The one thing to remember about wind energy capacity is to ask the question "At what price?" which implies "At what hub height wind speed?". Using some of the newly introduced "big rotor" turbines (like the Nordex N-100 x 2.5 MW, the Siemens S101.2 x 2.3 MW, the Fuhrlaender FL-2500 (100 meter rotor diameter) in combination with 95 to 100 meter tall towers introduces even more wind turbine electricity potential to the US. These turbines are very well suited for the NE and Great Lakes region, where the presence of trees and hills degrades the wind resource near the ground.

Nb41
NB41

by nb41 on Sat Feb 20th, 2010 at 01:41:43 PM EST
[ Parent ]
The one thing to remember about wind energy capacity is to ask the question "At what price?" which implies "At what hub height wind speed?". Using some of the newly introduced "big rotor" turbines (like the Nordex N-100 x 2.5 MW, the Siemens S101.2 x 2.3 MW, the Fuhrlaender FL-2500 (100 meter rotor diameter) in combination with 95 to 100 meter tall towers introduces even more wind turbine electricity potential to the US. These turbines are very well suited for the NE and Great Lakes region, where the presence of trees and hills degrades the wind resource near the ground.

I think that a great example of this is onshore potential in Ohio.  If you look at the 70 meter hub height, the potential doesn't look great, about  2500 MW viable on shore.  But if you look at 100 meters, the picture is much, much better, the estimate is  201,220 MW viable. Now of course that's nameplate, and actual generation is maybe 30% of that, but that's still about half the state's current electrical production. And counts nothing offshore.

Bottom line, even in Ohio, where the onshore potential isn't nearly as great as in Indiana or Michigan, a serious effort could easily get wind to 5-10% of total generation.  I don't think that the seasonal variation in wind is as bad on shore as on Erie.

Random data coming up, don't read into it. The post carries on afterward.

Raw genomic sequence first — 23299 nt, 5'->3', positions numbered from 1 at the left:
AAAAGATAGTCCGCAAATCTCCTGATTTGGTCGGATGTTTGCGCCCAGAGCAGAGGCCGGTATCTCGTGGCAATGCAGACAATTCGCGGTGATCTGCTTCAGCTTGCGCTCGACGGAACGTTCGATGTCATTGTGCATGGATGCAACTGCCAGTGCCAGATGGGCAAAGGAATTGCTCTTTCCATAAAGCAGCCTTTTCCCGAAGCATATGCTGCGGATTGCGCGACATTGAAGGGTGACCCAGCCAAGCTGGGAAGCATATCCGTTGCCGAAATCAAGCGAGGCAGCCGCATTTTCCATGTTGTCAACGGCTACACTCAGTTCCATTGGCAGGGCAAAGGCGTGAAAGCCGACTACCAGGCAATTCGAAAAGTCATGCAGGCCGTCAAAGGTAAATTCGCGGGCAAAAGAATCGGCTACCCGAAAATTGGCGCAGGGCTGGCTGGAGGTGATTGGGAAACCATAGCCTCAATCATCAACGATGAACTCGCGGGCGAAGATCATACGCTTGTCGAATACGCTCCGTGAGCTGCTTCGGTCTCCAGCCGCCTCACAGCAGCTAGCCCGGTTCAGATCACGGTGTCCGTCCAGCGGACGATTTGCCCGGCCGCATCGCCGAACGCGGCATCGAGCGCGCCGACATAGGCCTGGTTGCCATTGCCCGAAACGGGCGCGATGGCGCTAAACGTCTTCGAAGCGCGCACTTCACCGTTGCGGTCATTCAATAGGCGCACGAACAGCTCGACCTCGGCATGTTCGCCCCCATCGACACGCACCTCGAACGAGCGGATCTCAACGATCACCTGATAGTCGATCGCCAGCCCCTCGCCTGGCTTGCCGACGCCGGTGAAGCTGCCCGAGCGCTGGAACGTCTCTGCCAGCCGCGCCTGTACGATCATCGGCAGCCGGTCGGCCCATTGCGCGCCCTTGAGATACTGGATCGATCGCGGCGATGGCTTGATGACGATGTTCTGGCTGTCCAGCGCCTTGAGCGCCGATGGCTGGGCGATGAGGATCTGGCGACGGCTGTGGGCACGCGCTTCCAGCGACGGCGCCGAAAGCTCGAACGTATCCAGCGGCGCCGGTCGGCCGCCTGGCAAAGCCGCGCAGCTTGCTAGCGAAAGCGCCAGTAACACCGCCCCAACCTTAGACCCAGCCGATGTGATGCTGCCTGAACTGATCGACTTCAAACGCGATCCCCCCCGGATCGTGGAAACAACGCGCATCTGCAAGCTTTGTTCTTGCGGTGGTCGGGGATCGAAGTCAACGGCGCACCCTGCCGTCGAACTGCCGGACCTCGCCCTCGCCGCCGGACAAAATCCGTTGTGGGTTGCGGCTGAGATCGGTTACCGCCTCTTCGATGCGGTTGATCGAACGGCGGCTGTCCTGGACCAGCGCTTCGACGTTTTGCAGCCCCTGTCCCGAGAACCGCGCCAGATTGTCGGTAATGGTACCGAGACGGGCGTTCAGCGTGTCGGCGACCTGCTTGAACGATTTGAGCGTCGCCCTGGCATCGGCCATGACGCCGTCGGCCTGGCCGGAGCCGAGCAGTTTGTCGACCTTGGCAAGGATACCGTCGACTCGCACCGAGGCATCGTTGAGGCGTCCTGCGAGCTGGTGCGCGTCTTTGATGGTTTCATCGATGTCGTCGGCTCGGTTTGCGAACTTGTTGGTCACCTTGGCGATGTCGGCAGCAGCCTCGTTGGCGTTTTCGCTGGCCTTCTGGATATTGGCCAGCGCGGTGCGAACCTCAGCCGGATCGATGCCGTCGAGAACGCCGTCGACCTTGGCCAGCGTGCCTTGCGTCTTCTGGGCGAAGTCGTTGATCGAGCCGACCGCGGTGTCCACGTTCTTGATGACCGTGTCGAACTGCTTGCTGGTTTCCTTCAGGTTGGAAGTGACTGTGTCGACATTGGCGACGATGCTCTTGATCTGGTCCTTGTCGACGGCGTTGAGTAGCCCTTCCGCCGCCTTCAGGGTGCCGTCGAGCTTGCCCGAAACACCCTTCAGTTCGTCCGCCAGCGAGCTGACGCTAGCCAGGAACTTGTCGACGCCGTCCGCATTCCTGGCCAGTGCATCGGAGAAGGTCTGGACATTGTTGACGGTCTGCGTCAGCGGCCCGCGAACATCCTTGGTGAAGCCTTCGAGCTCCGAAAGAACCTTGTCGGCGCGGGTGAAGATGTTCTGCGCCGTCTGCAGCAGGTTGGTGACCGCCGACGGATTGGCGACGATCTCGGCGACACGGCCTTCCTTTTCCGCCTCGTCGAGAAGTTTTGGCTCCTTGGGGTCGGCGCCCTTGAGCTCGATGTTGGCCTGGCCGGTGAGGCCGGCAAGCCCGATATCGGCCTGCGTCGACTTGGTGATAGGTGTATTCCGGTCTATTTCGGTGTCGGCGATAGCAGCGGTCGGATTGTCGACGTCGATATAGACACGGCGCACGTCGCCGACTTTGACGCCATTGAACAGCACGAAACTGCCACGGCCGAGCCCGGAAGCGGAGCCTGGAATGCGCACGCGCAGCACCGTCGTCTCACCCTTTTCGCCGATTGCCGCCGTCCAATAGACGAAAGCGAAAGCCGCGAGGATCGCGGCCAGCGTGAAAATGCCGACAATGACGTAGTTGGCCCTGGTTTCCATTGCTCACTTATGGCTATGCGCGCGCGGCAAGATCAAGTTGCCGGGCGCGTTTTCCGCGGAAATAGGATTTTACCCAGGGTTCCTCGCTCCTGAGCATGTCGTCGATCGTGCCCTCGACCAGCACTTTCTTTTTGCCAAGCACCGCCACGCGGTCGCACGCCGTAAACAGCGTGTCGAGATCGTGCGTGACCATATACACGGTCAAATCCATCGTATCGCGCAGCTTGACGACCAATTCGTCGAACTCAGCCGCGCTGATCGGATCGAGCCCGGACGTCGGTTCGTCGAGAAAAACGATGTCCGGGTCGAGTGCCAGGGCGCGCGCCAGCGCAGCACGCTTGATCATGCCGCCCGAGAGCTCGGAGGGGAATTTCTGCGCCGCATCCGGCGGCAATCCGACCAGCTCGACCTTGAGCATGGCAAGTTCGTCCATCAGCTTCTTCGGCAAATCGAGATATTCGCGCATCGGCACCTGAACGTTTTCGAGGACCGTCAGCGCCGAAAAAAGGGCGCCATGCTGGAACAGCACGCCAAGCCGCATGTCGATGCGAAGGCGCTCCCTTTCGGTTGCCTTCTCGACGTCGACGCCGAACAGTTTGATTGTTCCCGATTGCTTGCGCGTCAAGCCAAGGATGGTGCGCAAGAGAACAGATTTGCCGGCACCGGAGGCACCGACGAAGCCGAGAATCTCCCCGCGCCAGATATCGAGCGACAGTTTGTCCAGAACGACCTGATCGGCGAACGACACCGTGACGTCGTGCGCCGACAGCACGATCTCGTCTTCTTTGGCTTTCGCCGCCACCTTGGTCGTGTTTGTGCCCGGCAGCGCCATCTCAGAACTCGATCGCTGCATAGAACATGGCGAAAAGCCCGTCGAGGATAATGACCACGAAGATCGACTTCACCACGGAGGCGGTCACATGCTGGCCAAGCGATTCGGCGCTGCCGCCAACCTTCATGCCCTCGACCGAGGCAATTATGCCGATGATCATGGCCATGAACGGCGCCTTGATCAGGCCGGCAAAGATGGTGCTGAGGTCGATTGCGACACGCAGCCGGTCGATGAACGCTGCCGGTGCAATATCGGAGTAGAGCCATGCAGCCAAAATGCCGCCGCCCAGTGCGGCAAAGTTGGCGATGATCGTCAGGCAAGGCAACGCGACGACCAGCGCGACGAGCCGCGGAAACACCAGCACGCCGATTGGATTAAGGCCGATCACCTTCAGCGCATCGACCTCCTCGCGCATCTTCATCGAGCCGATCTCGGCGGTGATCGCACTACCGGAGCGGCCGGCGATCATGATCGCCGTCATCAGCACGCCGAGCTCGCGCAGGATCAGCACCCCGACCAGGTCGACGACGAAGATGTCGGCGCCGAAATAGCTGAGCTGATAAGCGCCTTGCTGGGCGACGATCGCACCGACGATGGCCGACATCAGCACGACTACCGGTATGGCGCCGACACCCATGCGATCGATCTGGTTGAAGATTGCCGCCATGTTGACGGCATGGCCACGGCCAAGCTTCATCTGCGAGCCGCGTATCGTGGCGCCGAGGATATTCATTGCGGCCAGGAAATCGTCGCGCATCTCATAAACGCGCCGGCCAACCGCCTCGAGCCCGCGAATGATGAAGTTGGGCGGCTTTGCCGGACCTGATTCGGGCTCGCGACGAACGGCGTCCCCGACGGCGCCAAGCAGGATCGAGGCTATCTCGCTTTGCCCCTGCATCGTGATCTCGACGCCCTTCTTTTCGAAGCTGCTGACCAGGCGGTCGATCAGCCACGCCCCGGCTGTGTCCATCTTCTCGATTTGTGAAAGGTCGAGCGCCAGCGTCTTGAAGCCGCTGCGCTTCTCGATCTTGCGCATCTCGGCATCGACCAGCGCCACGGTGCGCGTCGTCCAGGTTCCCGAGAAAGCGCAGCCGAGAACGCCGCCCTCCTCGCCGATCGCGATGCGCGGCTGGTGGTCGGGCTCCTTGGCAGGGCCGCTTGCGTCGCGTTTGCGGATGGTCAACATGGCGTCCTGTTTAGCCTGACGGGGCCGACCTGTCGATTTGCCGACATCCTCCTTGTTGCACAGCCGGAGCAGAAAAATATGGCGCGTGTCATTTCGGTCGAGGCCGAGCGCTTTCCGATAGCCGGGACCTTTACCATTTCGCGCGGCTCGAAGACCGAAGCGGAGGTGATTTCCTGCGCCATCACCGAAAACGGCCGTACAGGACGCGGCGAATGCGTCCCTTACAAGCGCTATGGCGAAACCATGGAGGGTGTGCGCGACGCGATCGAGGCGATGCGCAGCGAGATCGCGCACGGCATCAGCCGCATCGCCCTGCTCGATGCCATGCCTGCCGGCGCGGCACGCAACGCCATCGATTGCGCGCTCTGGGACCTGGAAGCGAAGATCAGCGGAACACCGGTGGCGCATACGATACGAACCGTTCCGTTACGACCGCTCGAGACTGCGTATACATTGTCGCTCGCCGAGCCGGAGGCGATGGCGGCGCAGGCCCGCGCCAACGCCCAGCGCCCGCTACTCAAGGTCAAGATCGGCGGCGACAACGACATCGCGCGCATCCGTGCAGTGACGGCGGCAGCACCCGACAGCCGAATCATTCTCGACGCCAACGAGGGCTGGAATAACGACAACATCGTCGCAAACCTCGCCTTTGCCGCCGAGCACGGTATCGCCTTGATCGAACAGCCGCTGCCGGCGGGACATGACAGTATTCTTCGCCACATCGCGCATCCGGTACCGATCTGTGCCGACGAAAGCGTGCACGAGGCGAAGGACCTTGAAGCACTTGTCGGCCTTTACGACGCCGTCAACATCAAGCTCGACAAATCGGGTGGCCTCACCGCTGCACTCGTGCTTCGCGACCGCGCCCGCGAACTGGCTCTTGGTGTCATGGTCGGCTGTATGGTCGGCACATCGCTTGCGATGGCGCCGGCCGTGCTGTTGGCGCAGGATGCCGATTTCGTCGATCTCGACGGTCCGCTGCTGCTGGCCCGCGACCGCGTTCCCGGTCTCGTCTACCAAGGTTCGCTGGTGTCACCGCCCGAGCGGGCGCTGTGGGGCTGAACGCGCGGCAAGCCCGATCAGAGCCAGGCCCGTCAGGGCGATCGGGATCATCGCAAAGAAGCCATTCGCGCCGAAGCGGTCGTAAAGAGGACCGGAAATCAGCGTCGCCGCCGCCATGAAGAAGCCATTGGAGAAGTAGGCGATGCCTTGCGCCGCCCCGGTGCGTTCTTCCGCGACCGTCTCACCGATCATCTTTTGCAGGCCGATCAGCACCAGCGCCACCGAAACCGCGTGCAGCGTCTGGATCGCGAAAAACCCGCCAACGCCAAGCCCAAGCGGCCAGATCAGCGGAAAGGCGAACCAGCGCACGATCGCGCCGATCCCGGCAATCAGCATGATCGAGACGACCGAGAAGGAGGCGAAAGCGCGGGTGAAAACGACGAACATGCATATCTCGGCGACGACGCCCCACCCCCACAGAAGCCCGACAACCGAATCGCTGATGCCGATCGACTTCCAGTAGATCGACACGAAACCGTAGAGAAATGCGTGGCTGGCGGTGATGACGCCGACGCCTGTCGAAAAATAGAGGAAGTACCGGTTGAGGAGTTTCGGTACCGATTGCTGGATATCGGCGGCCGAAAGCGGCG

And I'll give my consent to any government that does not deny a man a living wage-Billy Bragg

by ManfromMiddletown (manfrommiddletown at lycos dot com) on Sat Feb 20th, 2010 at 02:28:38 PM EST
[ Parent ]
Those new nukes proposed for Georgia would, if they ever do get built, deliver electricity at more than 20 c/kw-hr
As a shareholder of Exelon I find that number pretty laughable, especially as the loan guarantees are slotting in now and should lower capital costs pretty radically. Further, the new nukes in Georgia (Vogtle) are not Exelon projects, they're Southern Company.

and with no mandate for high level trash disposal or catastrophic insurance (that one is probably worth $500 million/yr per reactor, assuming it was even possible)
That number is even more absurd.

Peak oil is not an energy crisis. It is a liquid fuel crisis.

by Starvid on Fri Feb 19th, 2010 at 07:17:00 PM EST
According to EPRI, the correct (for them) discount rate on a nuke with respect to construction and commissioning is supposed to be 14%. Given the huge outlays of capital and the 8 to 10 year construction time period, a nuke quoted at $10.8 billion per 1200 MW capacity (expected to be around 1 GW average delivered output) gets really pricey, really fast. The recent pair of them rejected in Ontario is instructive:

http://climateprogress.org/2009/07/15/nuclear-power-plant-cost-bombshell-ontario/

But, this one may be more your style:
http://www.americanprogress.org/issues/2009/01/nuclear_power.html

Nukes have been "commercial" since 1960, but 50 years later they still need extensive government subsidies. Like loan guarantees, and sticking the costs to the rate-payers years before those come on-line, virtually guaranteeing no responsibility for cost overruns. In most states, that rate-payer con is not allowed. It just got dis-allowed in Florida, so there won't be any (very aptly named) add-ons to the "Turkey Point" complex.